In a controversial yet subtle move, United Synagogue Youth (USY) passed a new resolution that drops the binding "expectation" that leaders will not date non-Jews, and replaces it with a "recogni[tion of] the importance of dating within the Jewish community."
USY is the youth movement of the United Synagogue of Conservative Judaism. The new amendment was adopted this week at USY's annual international convention in Atlanta.
In practice, while until now members were prevented from serving in regional leadership positions if they dated non-Jews, the new amendment means that this criterion is no longer binding.
JTA cited the example of a USY member from Maryland who said she considered running for her region's board, until she learned that the now-changed USY rules precluded her from doing so because she has a non-Jewish boyfriend. Under the new resolution, she and others like her would be allowed to serve as USY leaders.
Rabbi Steven Wernick, CEO of the United Synagogue of Conservative Judaism, was quoted by JTA as saying, "Encouraging Jews to marry other Jews is the most successful path toward creating committed Jewish homes."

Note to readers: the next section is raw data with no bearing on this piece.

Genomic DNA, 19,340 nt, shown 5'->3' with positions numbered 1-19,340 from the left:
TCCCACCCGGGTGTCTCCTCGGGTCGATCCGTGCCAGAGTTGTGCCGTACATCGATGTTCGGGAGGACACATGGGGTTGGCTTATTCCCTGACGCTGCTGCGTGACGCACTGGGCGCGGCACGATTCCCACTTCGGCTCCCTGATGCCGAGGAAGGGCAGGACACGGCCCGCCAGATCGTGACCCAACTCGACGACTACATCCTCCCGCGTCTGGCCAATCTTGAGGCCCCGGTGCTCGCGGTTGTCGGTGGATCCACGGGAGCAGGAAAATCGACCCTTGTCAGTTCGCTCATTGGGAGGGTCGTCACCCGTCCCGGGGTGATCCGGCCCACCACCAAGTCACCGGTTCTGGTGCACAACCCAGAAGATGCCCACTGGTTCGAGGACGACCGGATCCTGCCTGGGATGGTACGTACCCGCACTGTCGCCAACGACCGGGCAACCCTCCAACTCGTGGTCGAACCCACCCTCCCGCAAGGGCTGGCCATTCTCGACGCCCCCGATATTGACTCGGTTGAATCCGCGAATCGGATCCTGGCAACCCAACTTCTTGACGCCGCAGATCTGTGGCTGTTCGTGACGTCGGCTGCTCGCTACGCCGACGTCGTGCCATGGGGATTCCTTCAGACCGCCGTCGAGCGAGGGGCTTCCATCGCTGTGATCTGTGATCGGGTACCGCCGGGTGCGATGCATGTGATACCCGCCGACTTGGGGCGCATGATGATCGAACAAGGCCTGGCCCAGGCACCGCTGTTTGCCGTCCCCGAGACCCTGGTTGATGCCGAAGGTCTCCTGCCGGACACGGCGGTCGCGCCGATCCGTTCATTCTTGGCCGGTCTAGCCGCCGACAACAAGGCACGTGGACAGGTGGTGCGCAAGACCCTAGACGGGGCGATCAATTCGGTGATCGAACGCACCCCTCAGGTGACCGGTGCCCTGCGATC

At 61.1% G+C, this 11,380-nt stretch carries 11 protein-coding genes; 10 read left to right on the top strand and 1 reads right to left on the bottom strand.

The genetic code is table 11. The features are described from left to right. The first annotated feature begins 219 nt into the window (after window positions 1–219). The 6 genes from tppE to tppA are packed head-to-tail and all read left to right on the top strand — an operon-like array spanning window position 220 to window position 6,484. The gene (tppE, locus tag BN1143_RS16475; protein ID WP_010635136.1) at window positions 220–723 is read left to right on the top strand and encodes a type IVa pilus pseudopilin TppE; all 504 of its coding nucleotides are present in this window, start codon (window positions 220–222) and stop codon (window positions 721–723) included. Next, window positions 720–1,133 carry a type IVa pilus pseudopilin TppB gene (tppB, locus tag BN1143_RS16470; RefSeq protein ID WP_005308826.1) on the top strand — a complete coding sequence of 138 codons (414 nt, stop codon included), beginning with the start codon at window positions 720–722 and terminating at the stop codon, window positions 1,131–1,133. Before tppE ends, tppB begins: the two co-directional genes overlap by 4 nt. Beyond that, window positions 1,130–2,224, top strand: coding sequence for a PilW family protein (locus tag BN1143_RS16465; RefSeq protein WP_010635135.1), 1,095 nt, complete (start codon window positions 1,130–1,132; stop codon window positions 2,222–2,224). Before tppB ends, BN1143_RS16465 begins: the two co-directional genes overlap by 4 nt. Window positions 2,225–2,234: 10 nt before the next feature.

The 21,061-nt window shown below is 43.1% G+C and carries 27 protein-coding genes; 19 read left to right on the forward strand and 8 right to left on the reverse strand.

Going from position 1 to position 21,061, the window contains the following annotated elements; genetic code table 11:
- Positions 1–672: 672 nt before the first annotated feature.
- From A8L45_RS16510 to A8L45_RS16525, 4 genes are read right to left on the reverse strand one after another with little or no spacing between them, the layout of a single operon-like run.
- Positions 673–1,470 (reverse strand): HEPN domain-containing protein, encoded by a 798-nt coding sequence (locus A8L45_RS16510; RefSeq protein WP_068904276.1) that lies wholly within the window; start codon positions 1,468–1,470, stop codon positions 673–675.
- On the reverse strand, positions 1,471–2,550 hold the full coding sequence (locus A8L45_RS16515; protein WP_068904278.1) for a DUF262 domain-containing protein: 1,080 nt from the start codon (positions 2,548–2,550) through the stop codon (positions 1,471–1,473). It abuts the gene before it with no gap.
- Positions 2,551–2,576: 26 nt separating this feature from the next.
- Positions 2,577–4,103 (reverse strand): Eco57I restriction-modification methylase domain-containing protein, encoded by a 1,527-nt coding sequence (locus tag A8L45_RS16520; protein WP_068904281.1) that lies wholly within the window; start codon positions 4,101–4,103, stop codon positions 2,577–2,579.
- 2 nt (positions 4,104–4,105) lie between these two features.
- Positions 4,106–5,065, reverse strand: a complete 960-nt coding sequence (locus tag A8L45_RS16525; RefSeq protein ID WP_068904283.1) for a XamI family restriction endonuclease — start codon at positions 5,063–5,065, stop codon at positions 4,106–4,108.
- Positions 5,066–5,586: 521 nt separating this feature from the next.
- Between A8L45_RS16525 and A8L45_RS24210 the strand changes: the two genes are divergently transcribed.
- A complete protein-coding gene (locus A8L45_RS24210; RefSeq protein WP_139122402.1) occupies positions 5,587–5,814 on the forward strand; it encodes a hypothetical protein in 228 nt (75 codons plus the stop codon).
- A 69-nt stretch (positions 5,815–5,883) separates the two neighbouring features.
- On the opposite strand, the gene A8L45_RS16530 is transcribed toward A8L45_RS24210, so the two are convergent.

"At the same time, we can’t put our heads in the sand about the fact that we live in an incredibly free society, where even committed Jews will marry outside the faith. If they do, we must welcome them wholeheartedly and encourage them to embrace Judaism," he added.
Rabbi Elan Adler, a pulpit rabbi for 25 years in American Orthodox synagogues who made Aliyah 5 years ago, told Arutz Sheva in response to Rabbi Wernick's words: "As traditional Jews, we keep our heads well out of the sand, in our wide-ranging contacts with people of other beliefs."
"At the same time, to paraphrase a book title from 20 years ago, intermarriage begins with an inter-date. The only way to guarantee a Jewish future and prevent assimilation is to ensure zero tolerance for inter-dating," said the rabbi.
The seminal 2013 Pew Research Center survey of U.S. Jewry found that among Jewish respondents who have gotten married since 2000, nearly six-in-ten have a non-Jewish spouse.